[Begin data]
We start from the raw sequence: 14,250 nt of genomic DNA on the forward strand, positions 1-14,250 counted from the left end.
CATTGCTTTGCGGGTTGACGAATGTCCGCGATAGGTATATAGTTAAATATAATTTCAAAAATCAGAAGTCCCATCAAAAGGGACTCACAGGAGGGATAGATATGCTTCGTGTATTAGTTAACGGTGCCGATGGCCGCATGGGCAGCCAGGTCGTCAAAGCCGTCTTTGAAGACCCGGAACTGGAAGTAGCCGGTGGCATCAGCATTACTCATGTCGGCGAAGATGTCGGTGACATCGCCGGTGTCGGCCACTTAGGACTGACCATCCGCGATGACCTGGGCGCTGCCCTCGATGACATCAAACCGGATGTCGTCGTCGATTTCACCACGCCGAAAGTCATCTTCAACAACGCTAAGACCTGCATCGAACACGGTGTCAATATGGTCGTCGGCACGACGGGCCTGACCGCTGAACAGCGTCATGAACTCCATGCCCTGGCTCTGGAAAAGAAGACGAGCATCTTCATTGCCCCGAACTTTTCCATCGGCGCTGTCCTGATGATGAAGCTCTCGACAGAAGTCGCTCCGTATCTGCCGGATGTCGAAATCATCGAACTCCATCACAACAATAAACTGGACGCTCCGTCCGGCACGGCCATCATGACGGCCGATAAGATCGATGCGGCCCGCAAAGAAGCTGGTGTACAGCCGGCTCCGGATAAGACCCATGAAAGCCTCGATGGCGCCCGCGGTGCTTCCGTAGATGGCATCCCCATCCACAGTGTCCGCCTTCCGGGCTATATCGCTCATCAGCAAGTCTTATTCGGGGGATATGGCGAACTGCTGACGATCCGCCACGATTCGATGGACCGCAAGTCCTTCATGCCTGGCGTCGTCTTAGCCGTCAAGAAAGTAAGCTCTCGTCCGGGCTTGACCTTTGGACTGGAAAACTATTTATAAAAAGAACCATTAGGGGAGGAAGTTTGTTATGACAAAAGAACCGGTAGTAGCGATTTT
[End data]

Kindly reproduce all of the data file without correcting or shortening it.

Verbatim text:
We start from the raw sequence: 14,250 nt of genomic DNA on the forward strand, positions 1-14,250 counted from the left end.
CATTGCTTTGCGGGTTGACGAATGTCCGCGATAGGTATATAGTTAAATATAATTTCAAAAATCAGAAGTCCCATCAAAAGGGACTCACAGGAGGGATAGATATGCTTCGTGTATTAGTTAACGGTGCCGATGGCCGCATGGGCAGCCAGGTCGTCAAAGCCGTCTTTGAAGACCCGGAACTGGAAGTAGCCGGTGGCATCAGCATTACTCATGTCGGCGAAGATGTCGGTGACATCGCCGGTGTCGGCCACTTAGGACTGACCATCCGCGATGACCTGGGCGCTGCCCTCGATGACATCAAACCGGATGTCGTCGTCGATTTCACCACGCCGAAAGTCATCTTCAACAACGCTAAGACCTGCATCGAACACGGTGTCAATATGGTCGTCGGCACGACGGGCCTGACCGCTGAACAGCGTCATGAACTCCATGCCCTGGCTCTGGAAAAGAAGACGAGCATCTTCATTGCCCCGAACTTTTCCATCGGCGCTGTCCTGATGATGAAGCTCTCGACAGAAGTCGCTCCGTATCTGCCGGATGTCGAAATCATCGAACTCCATCACAACAATAAACTGGACGCTCCGTCCGGCACGGCCATCATGACGGCCGATAAGATCGATGCGGCCCGCAAAGAAGCTGGTGTACAGCCGGCTCCGGATAAGACCCATGAAAGCCTCGATGGCGCCCGCGGTGCTTCCGTAGATGGCATCCCCATCCACAGTGTCCGCCTTCCGGGCTATATCGCTCATCAGCAAGTCTTATTCGGGGGATATGGCGAACTGCTGACGATCCGCCACGATTCGATGGACCGCAAGTCCTTCATGCCTGGCGTCGTCTTAGCCGTCAAGAAAGTAAGCTCTCGTCCGGGCTTGACCTTTGGACTGGAAAACTATTTATAAAAAGAACCATTAGGGGAGGAAGTTTGTTATGACAAAAGAACCGGTAGTAGCGATTTT